Ep. 4: Supporting Our Children During COVID-19 w/ Rachel Busman, PsyD
While practicing social distancing from their own homes, host Danielle Scorrano interviews Dr. Rachel Busman, the Senior Director of the Anxiety Disorders Center, Director of the Selective Mutism Service at the Child Mind Institute, and a faculty member of The Windward Institute. Dr. Busman provides her expertise on how families and educators can support children at home and from a distance. Dr. Busman shares applicable strategies that benefit children, and insights on proactively managing our own self-care as adults, even during this uncertain time. This episode was recorded in the midst of the COVID-19 outbreak, which, in April 2020, had already significantly affected daily life.
“We are all under unprecedented levels of stress, meaning we have this situation that is happening that we have no context for… it is natural to feel stress, a little more irritable, and even anxious about it.”
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Host Danielle Scorrano's top highlighted takeaways from this episode.
- Many of our children are demonstrating incredible resilience during this time. However, children and teenagers are notably most stressed by the changing demands of school and life as well as managing emotions related to uncertainty about the world around them.
2. Language can be a powerful tool to support children in managing their stress and fears related to a changing and uncertain environment.
- When talking about the stress around COVID-19, parents and educators should use simple, direct language that is appropriate for the child’s age.
- Ask questions.
- Validate the children’s experience and provide opportunities for open communication.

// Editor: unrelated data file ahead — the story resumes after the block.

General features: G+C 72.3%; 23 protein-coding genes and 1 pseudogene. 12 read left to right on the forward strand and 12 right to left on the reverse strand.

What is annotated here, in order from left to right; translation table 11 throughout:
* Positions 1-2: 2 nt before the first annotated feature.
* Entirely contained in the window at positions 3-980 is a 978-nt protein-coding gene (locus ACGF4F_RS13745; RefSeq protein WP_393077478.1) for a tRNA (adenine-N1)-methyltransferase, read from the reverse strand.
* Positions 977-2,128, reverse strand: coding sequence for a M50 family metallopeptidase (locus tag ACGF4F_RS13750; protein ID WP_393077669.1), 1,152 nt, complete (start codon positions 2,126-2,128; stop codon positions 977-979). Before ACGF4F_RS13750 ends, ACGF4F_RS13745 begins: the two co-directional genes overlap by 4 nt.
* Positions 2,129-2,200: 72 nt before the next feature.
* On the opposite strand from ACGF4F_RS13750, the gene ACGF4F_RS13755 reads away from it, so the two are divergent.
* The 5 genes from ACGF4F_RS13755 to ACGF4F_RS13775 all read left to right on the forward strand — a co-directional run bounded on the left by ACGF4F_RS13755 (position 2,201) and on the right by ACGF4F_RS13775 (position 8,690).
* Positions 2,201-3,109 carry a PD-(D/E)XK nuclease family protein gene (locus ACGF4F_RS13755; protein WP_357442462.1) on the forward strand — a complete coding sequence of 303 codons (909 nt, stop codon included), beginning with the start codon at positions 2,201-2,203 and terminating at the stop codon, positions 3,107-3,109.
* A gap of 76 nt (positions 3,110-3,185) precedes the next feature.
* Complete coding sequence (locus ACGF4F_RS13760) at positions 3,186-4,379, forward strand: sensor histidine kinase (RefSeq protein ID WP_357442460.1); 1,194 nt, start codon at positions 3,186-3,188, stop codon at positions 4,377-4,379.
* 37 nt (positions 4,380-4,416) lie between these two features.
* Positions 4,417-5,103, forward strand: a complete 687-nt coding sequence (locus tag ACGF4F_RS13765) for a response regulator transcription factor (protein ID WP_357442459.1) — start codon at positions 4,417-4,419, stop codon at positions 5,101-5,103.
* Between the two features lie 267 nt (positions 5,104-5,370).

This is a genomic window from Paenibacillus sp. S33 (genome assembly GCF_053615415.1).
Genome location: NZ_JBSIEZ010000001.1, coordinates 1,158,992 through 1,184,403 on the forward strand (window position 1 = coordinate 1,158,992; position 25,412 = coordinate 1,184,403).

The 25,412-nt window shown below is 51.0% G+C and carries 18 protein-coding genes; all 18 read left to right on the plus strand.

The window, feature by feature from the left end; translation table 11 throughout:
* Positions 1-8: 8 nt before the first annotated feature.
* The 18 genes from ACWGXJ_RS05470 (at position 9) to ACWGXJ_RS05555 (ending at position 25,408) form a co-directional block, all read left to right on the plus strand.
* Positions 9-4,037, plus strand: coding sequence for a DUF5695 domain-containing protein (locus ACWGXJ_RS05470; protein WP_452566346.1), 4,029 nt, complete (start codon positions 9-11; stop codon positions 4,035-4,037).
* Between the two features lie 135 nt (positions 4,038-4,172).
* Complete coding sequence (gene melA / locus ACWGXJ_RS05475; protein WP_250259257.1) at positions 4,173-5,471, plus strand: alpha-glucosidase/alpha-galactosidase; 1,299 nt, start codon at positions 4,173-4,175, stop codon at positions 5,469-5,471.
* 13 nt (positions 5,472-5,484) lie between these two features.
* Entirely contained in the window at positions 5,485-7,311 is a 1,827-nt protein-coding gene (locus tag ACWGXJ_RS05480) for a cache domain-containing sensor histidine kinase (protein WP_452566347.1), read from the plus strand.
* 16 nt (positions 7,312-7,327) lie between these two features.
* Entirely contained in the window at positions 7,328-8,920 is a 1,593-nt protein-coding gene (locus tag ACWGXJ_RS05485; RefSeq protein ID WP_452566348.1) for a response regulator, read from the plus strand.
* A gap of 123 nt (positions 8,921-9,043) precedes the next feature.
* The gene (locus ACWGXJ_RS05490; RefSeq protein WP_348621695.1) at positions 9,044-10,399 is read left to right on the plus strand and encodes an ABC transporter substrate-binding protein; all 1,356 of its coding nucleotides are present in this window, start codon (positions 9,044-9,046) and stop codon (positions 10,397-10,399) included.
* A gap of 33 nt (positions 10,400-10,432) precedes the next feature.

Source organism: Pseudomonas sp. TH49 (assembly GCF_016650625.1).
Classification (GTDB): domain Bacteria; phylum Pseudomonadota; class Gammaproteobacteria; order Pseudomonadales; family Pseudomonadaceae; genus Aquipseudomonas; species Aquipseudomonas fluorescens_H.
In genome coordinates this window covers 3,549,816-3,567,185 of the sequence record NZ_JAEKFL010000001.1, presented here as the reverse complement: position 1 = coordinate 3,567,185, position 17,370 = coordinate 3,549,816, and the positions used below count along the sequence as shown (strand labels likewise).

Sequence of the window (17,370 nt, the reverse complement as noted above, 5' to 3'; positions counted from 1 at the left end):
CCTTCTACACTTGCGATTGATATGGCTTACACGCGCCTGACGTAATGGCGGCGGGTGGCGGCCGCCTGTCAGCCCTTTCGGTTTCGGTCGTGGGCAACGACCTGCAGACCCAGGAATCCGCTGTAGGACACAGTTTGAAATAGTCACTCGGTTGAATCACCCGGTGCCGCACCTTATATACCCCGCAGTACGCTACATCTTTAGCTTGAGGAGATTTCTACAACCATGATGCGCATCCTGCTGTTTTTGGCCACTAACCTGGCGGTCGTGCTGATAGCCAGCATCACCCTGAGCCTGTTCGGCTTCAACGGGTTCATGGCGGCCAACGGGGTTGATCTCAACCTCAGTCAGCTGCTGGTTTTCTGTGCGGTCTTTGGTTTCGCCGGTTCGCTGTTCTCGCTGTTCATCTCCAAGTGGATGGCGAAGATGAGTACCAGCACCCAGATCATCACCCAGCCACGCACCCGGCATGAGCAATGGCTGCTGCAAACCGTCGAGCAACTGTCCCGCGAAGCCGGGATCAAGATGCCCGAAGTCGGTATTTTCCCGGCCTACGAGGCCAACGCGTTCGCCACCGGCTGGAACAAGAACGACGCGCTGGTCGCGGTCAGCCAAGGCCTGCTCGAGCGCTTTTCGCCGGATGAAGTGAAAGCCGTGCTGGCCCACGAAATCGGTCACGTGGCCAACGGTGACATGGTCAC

“There’s sometimes fear that we’re not supposed to talk about something because that will make my child more anxious… You shouldn’t be afraid to open a door of communication but also not push all the things that you as a parent are thinking about.”
3. Even from a distance, the efforts that educators are making on online platforms are helping to cultivate a sense of belonging for their students. Educators can continue to connect with their students and help them manage changing academic demands by:
- proactively taking time to check in with students about how they are feeling to support their social-emotional well-being
- previewing and chunking information related to expectations and future assignments
“[When educators cultivate belonging,] kids are going to feel taken care of, and I think it will ultimately help the learning process in the weeks to come because kids will feel that [my teacher] gets it.”
4. Parents and educators are models for social-emotional wellbeing for children, and it is important for us to practice self-care. Dr. Busman recommends strategies including:
- taking healthful breaks to sustain energy levels throughout the day
- modeling non-anxious coping for our kids
- finding your “village”
Child Mind Institute COVID-19 Resources
Dr. Busman will be presenting at Windward's Community Lecture on October 22, 2020. Her lecture is titled "How Families and Educators Can Address Anxiety." More information about the Community Lecture series can be found here.
About READ: READ, the Research Education ADvocacy Podcast connects you with prominent researchers, thought leaders, and educators who share their work, insights, and expertise about current research and best practices in fields of education and child development.
Note: All information and insights shared demonstrate the expertise and views of our guests.